When you get injured and involved in a bicycle accident case in Arizona, you are entitled to just compensation for your accident-related losses. What constitutes “just” compensation depends on the facts involved. If someone else (i.e., a negligent driver) was fully responsible for the accident, you may be entitled to full compensation for your losses. But, if you were partially at fault in a bicycle accident, this could limit the amount you are entitled to recover.
This is known as the rule of “comparative fault”—and it plays an important role in many bicycle accident cases.
Even though most bicycle accident victims are not responsible for their own injuries, this does not stop the insurance companies from blaming them in many cases. When handling bicycle accident claims, the insurance companies’ goal is to pay as little as possible. If they can minimize their liability by blaming victims for their own injuries, they will.
As a result, if you have a bicycle accident claim in Arizona, it is extremely important to make sure you have a clear understanding of the law. You should not let the insurance companies reduce your compensation unfairly. While Arizona’s comparative fault law will apply in some cases, under no circumstances should you let the insurance companies decide if it applies to yours. Instead, you should seek advice from an experienced Phoenix bicycle accident lawyer who has your best interests in mind.
Different states have different laws on comparative fault. Fortunately, Arizona has one of the most favorable comparative fault laws in the country for bicycle accident victims and their families. Under Section 12-2505 of the Arizona Revised Statutes:
“The defense of contributory negligence . . . is in all cases a question of fact and shall at all times be left to the jury. If the jury applies [the] defense, the claimant’s action is not barred, but the full damages shall be reduced in proportion to the relative degree of the claimant’s fault which is a proximate cause of the injury or death, if any.”
If you find this confusing, you are not alone. But, while the language of Arizona’s comparative fault law may be difficult to understand, the principles behind the law are actually fairly straightforward. Here’s what you need to know:
Determining fault and assigning percentages under Arizona’s pure comparative fault law requires a comprehensive investigation. In order to accuse you of being partially responsible for your own injuries, an insurance company must have evidence that proves either: (i) you could have avoided the accident; or, (ii) you could have done something differently to mitigate your injuries.
With all of this in mind, under no circumstances should you ever assume that you were partially at fault in a bicycle accident. Never admit fault to the insurance companies, and do not make any decisions about your bicycle accident claim until you consult with a lawyer for your bicycle accident case.
The fact of the matter is that you won’t know exactly why your accident happened until you hire a lawyer to investigate. Even if you think you may have done something wrong, the evidence could still show that the accident was completely beyond your control. While it is important to be honest with yourself and have realistic expectations, it is also important not to make any assumptions that prevent you from asserting your legal rights.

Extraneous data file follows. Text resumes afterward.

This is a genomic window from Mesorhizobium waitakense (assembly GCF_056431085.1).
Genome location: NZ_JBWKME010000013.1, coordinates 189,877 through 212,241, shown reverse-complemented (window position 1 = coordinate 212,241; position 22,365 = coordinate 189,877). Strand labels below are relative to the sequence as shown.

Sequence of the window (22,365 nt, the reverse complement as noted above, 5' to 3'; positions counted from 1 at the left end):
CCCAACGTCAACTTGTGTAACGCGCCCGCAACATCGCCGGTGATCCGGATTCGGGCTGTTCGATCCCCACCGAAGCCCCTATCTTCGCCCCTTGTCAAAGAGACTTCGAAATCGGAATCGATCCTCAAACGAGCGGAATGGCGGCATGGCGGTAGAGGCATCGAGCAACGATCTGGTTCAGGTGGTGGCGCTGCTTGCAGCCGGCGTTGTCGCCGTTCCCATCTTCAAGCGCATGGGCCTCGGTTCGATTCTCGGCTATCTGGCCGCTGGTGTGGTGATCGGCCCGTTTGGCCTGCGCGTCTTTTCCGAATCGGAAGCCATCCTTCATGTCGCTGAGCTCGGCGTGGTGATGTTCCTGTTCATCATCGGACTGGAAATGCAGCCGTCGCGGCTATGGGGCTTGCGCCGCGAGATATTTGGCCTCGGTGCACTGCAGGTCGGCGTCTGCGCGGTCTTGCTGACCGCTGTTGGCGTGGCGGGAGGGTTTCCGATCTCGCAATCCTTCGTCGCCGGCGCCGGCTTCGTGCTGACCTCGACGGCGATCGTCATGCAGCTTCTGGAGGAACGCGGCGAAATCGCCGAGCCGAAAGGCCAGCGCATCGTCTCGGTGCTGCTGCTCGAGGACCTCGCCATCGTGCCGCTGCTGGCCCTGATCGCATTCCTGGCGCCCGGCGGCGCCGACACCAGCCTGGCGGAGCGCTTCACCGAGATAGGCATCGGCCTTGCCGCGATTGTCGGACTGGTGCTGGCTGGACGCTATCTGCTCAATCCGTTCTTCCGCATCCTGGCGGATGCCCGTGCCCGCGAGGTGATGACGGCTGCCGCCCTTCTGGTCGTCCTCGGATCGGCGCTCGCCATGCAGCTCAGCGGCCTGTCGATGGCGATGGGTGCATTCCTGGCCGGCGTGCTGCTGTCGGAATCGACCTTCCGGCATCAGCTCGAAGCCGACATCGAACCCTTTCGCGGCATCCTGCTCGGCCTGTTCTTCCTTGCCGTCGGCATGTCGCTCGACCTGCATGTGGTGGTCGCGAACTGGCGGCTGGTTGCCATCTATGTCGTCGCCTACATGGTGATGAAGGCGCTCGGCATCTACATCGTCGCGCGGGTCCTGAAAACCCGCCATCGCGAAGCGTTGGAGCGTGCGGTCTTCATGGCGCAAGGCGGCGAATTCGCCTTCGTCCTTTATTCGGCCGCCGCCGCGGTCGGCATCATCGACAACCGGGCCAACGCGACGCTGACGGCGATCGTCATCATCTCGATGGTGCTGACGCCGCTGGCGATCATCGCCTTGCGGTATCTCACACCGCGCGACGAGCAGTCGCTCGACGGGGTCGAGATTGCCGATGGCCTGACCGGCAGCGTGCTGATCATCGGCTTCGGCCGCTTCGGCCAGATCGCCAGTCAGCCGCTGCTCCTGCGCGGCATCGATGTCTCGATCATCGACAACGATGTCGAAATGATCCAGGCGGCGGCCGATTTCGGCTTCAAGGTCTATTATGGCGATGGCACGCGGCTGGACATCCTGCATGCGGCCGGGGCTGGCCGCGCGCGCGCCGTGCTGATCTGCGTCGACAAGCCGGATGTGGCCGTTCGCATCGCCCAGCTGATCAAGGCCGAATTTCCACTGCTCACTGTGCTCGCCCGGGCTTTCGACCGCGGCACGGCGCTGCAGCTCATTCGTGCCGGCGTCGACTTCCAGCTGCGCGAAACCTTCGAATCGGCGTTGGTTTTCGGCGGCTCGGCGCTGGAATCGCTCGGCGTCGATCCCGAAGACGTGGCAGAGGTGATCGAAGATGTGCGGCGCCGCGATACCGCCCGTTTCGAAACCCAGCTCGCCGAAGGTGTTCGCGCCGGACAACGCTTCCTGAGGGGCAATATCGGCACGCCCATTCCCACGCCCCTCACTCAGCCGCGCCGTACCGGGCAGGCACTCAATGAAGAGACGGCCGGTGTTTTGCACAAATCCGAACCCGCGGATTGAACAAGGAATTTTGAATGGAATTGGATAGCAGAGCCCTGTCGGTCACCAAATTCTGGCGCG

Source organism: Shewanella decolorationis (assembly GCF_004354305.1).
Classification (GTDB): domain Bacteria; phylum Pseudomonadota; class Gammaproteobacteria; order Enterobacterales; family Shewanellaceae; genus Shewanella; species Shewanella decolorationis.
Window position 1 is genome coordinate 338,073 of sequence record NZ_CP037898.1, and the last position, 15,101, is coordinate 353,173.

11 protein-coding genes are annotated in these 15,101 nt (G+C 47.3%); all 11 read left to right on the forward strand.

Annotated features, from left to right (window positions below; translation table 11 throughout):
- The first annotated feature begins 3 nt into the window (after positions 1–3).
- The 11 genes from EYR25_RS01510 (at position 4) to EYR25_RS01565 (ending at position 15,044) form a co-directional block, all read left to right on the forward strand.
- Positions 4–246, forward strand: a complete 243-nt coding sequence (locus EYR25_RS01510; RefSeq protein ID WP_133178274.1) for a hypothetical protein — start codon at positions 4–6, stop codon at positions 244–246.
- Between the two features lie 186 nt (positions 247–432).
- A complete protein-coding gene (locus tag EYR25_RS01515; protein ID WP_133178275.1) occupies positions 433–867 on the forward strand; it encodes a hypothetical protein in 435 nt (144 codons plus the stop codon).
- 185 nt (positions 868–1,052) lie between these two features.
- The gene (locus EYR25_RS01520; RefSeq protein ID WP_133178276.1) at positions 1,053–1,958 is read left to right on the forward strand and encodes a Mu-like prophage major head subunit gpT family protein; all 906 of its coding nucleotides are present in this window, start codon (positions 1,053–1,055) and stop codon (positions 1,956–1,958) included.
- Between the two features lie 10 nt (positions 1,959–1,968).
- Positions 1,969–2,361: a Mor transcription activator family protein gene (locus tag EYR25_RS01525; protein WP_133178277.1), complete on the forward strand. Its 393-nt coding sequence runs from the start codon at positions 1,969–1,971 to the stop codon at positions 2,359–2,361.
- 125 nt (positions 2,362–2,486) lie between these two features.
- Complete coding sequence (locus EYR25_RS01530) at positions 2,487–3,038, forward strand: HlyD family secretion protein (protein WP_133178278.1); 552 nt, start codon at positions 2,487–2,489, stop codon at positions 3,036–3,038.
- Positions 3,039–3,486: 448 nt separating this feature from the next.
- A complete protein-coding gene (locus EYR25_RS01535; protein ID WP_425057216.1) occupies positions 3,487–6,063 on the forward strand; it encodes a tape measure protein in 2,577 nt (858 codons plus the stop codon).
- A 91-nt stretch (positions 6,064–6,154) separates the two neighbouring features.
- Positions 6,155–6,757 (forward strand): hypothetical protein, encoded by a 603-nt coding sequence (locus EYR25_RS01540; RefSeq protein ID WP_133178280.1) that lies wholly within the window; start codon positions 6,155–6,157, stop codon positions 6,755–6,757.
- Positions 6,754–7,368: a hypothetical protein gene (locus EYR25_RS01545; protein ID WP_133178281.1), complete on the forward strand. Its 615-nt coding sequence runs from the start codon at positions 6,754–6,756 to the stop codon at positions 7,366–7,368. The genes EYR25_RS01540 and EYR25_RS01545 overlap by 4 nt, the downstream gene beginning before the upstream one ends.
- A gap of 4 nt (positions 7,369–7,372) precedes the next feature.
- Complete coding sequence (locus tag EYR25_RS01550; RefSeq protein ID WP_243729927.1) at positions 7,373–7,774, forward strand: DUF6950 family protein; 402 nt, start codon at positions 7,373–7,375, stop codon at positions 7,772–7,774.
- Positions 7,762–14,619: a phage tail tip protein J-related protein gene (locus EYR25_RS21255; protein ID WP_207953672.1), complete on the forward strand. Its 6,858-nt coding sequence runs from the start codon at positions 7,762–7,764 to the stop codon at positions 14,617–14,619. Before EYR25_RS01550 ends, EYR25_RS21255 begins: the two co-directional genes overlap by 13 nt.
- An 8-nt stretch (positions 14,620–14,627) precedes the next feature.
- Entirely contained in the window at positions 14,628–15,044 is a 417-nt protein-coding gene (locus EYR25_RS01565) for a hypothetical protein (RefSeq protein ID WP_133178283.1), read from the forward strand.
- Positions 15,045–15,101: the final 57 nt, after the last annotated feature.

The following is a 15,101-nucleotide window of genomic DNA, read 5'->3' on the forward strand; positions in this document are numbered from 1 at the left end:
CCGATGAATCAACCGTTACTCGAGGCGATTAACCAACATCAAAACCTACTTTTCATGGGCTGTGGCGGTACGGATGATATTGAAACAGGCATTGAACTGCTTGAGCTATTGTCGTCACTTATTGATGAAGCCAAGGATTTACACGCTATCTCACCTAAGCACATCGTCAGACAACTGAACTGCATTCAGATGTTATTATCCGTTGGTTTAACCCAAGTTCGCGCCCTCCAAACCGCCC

But, let’s say your lawyer’s investigation reveals that you were partially at fault in a bicycle accident. What does this mean for your claim? As noted above, in Arizona, it means you will be limited in how much you can recover. It does not bar you from filing a claim entirely.
When can the insurance companies accuse bicycle riders of being partially at fault in a bicycle accident for their own injuries? Here are 15 scenarios in which Arizona’ pure comparative partially at fault in a bicycle accident rule might apply. Remember, these will not constitute partial fault in all cases; and, even when they do constitute partial fault, they do not prevent bicycle riders and their families from recovering just compensation:
Using hand signals to let drivers know that you are preparing to stop or turn can help keep you safe on the road. But, in some cases, taking a hand off of the handlebars isn’t safe or practical.
Arizona law requires cyclists to use white headlights and red rear reflectors when riding at night. But, while increasing your visibility can reduce your risk of being hit by a negligent driver, it won’t protect you in all scenarios.
Following cars or other cyclists too closely can prevent you from stopping in time to avoid a collision. But, if someone else slams on their brakes, or if following closely is safer than being tailgated by someone behind you, you shouldn’t be deemed partially at fault in a bicycle accident.
Similar to drivers, cyclists have a responsibility to adhere to the rules of the road, which includes stopping at red lights and stop signs. However, even if you entered an intersection without the right of way, it does not automatically make you partially at fault in a bicycle accident or to blame for your own injuries.
The same principle applies when it comes to turning or changing lanes without checking. Although this action can pose a danger in certain situations, many times cyclists are forced to make evasive maneuvers to prevent being struck by others. In such cases, they are not necessarily partially at fault in a bicycle accident.